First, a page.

By Jim Schutze
By Rachel Watts
By Lauren Drewes Daniels
By Anna Merlan
By Lee Escobedo
By Eric Nicholson
We live in a city that tears down beautiful architecture and replaces it with tanning salons and condom stores, considers its shameless sports heroes "art" (in their case, "non-performance" art), and "boasts" a public school system that, well...you guys have written enough about that.
After reading the Dallas Observer's Renoir expose ["Renoir, Shmenoir," February 5], I believe that someone's dog might have eaten the Observer's tickler file the day you decided to bash the artist formerly known as Renoir and his exhibit at the Kimbell.
Your story seemed to be a bit of over-the-top Annie Hall pretentiousness gone awry. And maybe the result of one of those swanky Harvard-of-the-Southwest university liberal arts master's courses for the professional who wants to immerse himself or herself in a little bit of culture but quick.
Don't you know by now that Dallas' idea of art is often a successful Internet convention at the InfoMart and the drug and gun checks at Valley Ranch? Bashing Renoir in a place like Big D is analogous to conducting a drive-by shooting at the Louvre.
Some of us know our art and have done our fair share of traditionalist-bashing, but still pant when we actually get exhibits like this one within an hour or two's drive from Dallas. With all of the money in this town, we still have to drive out of town to see Monet or Renoir. This is the real story: the one about the DMA never being able to pull off the Kimbell's significant showings (even if they are traditionalists!).
Given a chance, anyone who loves art, and doesn't have lunch plans at The Palm, will voluntarily enlist to do time at the Kimbell when Renoir breezes through. If we have to milk the cows in the morning before we go, so be it.
Why doesn't Christine Biederman just go ahead and say it: "I was cultured before culture was cool." While I understand her lament from the critical point of view, her attitude toward the suburban masses smacks of snobbish elitism.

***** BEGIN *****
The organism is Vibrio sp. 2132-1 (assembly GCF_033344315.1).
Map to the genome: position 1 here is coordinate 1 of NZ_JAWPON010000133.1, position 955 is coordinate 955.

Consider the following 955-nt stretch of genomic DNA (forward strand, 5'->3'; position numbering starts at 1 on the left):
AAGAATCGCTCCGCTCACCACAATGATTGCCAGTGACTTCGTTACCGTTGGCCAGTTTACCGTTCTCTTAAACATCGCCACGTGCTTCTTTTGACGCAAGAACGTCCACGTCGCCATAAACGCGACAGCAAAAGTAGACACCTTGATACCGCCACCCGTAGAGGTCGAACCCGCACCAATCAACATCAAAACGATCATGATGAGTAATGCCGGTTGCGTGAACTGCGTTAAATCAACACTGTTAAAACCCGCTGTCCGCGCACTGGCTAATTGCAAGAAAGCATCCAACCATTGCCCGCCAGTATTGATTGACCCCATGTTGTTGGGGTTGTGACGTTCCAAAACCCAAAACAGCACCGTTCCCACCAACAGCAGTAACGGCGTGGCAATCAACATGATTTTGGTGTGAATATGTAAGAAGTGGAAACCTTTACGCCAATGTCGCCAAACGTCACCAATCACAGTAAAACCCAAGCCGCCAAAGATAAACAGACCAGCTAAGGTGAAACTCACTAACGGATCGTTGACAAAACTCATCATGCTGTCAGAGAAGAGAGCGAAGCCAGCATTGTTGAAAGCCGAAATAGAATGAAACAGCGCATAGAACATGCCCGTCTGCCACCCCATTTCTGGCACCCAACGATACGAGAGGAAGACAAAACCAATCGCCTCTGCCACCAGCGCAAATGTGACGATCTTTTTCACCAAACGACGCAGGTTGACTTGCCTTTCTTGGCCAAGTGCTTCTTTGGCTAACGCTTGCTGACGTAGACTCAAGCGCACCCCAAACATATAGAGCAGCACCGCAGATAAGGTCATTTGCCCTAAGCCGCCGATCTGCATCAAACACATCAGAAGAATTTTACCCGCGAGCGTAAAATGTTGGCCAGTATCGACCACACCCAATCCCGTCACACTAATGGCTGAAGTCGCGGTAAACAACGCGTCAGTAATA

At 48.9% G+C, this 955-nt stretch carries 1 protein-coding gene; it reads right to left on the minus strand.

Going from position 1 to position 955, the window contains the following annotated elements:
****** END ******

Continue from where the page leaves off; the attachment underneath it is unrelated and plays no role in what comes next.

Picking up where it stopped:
Christine--Can you spell "s-o-u-r g-r-a-p-e-s?" Perhaps your next article can feature all the internationally famous museums in Dallas, followed by a description of the series of blockbuster shows held in Dallas. We would also love to see a list of the Dallas resident art collectors--major or minor.
And, we especially liked your faux-western lingo--good for a Dallasite.
Art, shmart Pt. 2
I agree with Mr. [Jimmy] Fowler that Richard Hamburger ["Deconstructing Richard," January 29] has taken Dallas audiences to the "edge of the abyss." In my opinion, over the abyss would be closer to the truth. We love the successfully innovative material like Santo Y Santos, but gave up our season tickets after one too many productions that sent us fleeing to the car at intermission. It seems a shame that the theater community in Dallas can't find a medium between Mr. Hamburger's "abyss" and the Summer Musicals. We got to enjoy Six Degrees of Separation, but how many interesting and provocative "box office" plays never made it to the DTC in favor of material better suited for a workshop or experimental stage? After all, "box office" is just another way of saying "a lot of people like it," and frankly, I can't see the harm in that.
Water on the brain
When a mayor of Dallas laments our town's lack of natural beauty, he risks comparison to the child who murders his parents and then begs for sympathy as an orphan. When he further suggests that installing a huge flood-control scheme on the Trinity River bottoms will "give us some beauty," he sounds rather like Dr. Frankenstein ["Flood Money," January 22].
Prior to 1958, the two-mile course of Five Mile Creek between Highway 35 and Lancaster Road was almost a scenic paradise. The creek ran deep and clear in its natural limestone bed, under the shade of ancient cottonwoods, elms, live oaks, and groves of native pecans. A wonderful variety of wildlife found refuge there.
Unfortunately, reckless real estate development in areas upstream had created a flood hazard for houses adjacent to the creek, particularly on Pentagon Parkway and Five Mile Parkway. And what was the Dallas solution to this problem? Why, to cut down all the great trees, of course; and to fill in the stream's natural bed and then excavate a new, straighter one--a wide, boggy swale no less--on a path more or less parallel to the old.
The result was ecological disaster and engineering failure, because serious flooding ensued. Ultimately, the endangered houses had to be condemned and razed, and the stream banks, denuded of trees and plant cover, were thus transformed at great expense into a dismal eyesore and wasteland that exists now and for the foreseeable future. Will Dallas do better by the Trinity River? This remains to be seen, but one thing seems sure: It can hardly do worse.
Big ol' hairy band dudes
I am usually not one to take what is written for publication too seriously. As a former journalist for a weekly publication, I am very aware that at times you can write things that are easily misunderstood by the general public. I feel that this may be one of those instances. I am referring to Matt Weitz's review of the band Bowling for Soup ["Head 'em up," February 5].